• Ability to understand and the willingness to sign a written informed consent document
  • Patient must be a potential hematopoietic stem cell transplant candidate as assessed by the consenting physician
  • Patient must be willing to start ruxolitinib within a 6-month time period
  • Meeting criteria for part 1, as above, at time of initiation of ruxolitinib, including the ability to understand and willingness to sign a written informed consent. Patients arriving to our institution for transplant and not enrolled in part 1 may still be enrolled in part 2 if part 1 criteria are met. These patients will have part 1 endpoints transcribed from medical records
  • Received ruxolitinib for at least 8 weeks immediately prior to conditioning and be willing to continue until 9 months post-transplant as tolerated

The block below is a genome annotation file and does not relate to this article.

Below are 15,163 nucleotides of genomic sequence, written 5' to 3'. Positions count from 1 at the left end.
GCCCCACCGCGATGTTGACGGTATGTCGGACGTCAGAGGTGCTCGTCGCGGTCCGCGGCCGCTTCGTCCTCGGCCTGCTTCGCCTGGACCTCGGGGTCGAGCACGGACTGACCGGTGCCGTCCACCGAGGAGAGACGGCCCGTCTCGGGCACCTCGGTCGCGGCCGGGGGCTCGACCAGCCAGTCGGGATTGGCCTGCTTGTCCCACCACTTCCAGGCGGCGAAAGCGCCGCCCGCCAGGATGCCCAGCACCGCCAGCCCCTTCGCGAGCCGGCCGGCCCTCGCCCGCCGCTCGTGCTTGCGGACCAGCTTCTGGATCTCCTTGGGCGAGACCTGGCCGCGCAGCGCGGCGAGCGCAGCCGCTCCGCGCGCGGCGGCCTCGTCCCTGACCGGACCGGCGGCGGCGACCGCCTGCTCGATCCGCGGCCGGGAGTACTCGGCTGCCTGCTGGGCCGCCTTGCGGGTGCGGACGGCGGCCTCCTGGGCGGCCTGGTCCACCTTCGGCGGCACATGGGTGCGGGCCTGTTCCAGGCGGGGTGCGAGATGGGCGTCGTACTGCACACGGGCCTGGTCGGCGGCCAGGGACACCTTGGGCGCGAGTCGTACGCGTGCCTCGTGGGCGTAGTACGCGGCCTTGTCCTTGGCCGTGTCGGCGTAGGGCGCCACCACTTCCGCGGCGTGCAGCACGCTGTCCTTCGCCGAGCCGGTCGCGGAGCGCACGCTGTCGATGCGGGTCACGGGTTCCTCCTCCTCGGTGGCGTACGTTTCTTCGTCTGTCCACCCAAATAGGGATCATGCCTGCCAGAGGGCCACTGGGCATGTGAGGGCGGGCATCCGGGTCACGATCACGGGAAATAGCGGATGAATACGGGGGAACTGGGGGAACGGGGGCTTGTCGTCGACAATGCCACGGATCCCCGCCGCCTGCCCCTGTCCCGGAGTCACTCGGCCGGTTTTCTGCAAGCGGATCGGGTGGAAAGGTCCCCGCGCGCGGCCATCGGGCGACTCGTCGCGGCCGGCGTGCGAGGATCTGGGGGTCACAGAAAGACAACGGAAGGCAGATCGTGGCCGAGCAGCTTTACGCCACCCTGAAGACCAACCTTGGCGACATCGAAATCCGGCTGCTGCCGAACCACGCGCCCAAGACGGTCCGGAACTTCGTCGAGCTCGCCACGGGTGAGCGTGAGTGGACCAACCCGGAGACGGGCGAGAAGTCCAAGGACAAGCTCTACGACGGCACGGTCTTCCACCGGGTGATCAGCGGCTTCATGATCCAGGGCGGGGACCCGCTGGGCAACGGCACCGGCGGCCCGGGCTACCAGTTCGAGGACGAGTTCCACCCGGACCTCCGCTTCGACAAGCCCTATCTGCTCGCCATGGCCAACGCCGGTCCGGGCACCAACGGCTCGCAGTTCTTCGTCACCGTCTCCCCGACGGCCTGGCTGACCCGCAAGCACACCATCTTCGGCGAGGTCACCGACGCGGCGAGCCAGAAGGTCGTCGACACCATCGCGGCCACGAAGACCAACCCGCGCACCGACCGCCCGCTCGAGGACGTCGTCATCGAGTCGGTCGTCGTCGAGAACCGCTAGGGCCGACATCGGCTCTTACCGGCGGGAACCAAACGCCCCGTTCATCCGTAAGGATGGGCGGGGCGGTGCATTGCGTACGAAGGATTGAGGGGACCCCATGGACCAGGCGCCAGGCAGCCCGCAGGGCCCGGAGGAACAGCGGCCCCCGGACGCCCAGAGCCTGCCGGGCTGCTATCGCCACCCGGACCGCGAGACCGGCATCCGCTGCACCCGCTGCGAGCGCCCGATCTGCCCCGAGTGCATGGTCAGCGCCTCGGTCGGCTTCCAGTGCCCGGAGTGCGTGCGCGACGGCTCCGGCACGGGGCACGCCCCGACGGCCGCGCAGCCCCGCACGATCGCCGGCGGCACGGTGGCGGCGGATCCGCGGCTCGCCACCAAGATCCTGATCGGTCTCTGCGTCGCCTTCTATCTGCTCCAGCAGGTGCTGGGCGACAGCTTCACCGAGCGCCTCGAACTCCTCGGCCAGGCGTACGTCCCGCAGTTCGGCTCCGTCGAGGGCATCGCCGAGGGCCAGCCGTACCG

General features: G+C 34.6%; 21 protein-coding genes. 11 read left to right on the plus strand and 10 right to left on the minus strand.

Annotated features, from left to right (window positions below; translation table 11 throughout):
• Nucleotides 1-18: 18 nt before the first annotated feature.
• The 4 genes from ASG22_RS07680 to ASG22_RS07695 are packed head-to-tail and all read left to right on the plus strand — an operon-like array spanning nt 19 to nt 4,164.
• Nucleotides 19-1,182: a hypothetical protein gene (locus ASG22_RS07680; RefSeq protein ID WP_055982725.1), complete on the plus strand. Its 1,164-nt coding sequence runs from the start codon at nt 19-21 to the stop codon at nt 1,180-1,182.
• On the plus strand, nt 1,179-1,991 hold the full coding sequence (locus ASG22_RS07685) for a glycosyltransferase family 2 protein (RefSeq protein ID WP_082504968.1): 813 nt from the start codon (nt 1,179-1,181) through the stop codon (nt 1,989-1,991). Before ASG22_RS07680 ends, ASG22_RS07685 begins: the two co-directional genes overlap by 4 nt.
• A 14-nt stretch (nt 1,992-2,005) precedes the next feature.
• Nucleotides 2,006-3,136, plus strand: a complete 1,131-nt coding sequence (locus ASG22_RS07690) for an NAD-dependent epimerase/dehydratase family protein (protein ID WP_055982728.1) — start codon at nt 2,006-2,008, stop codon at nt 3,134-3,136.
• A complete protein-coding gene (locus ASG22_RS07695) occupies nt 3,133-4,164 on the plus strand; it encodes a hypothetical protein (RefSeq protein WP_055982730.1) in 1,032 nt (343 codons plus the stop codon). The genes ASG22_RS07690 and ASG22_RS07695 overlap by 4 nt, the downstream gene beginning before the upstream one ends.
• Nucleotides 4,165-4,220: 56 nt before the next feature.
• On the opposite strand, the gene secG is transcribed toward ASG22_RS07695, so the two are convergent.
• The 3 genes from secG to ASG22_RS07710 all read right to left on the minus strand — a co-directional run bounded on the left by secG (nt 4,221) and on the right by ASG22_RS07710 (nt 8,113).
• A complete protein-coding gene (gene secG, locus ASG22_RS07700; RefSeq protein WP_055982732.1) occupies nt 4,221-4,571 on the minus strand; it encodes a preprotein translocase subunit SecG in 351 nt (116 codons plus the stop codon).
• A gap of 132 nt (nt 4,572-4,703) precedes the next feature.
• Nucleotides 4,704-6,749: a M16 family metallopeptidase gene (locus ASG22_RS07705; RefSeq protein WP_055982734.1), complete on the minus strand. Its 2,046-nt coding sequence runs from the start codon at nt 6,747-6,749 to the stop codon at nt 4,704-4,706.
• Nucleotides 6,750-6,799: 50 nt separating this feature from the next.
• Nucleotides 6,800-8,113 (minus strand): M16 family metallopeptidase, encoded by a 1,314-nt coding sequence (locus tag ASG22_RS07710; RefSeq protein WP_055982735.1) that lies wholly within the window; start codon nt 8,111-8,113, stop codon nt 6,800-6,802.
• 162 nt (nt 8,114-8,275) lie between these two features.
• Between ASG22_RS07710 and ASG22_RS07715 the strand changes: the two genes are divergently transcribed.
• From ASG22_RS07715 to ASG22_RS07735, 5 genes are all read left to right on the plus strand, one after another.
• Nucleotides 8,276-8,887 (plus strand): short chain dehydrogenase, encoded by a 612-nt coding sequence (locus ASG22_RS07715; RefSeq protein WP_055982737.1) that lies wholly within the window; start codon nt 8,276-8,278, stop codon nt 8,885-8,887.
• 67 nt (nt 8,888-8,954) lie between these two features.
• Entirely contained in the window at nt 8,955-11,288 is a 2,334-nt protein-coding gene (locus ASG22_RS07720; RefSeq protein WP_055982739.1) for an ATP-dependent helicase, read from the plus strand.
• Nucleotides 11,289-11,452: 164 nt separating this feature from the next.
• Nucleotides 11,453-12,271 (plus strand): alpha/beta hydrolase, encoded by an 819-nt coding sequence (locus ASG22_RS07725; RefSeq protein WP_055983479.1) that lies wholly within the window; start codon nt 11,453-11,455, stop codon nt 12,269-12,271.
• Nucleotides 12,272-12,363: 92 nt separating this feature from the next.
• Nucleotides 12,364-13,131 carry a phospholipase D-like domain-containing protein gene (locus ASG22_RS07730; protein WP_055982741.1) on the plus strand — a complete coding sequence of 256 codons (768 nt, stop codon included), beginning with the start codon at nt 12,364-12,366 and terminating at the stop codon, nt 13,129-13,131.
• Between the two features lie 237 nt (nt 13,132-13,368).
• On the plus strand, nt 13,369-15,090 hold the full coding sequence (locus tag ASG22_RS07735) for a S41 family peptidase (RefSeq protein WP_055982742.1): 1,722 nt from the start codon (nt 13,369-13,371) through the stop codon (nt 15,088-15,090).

• Performance status score: Karnofsky >= 70
  • Calculated creatinine clearance using the Cockcroft-Gault formula or 24 hour (hr) urine creatinine clearance must be > 60 ml/min
  • Total serum bilirubin must be < 3 mg/dL unless the elevation is thought to be due to Gilbert’s disease or hemolysis
  • Transaminases must be < 3 x the upper limit of normal
  • Patients with clinical or laboratory evidence of liver disease will be evaluated for the cause of liver disease, its clinical severity in terms of liver function, and the degree of portal hypertension. Patients with fulminant liver failure, cirrhosis with evidence of portal hypertension or bridging fibrosis, alcoholic hepatitis, hepatic encephalopathy, or correctable hepatic synthetic dysfunction evidenced by prolongation of the prothrombin time, ascites related to portal hypertension, bacterial or fungal abscess, biliary obstruction, chronic viral hepatitis with total serum bilirubin > 3mg/dL, and symptomatic biliary disease will be excluded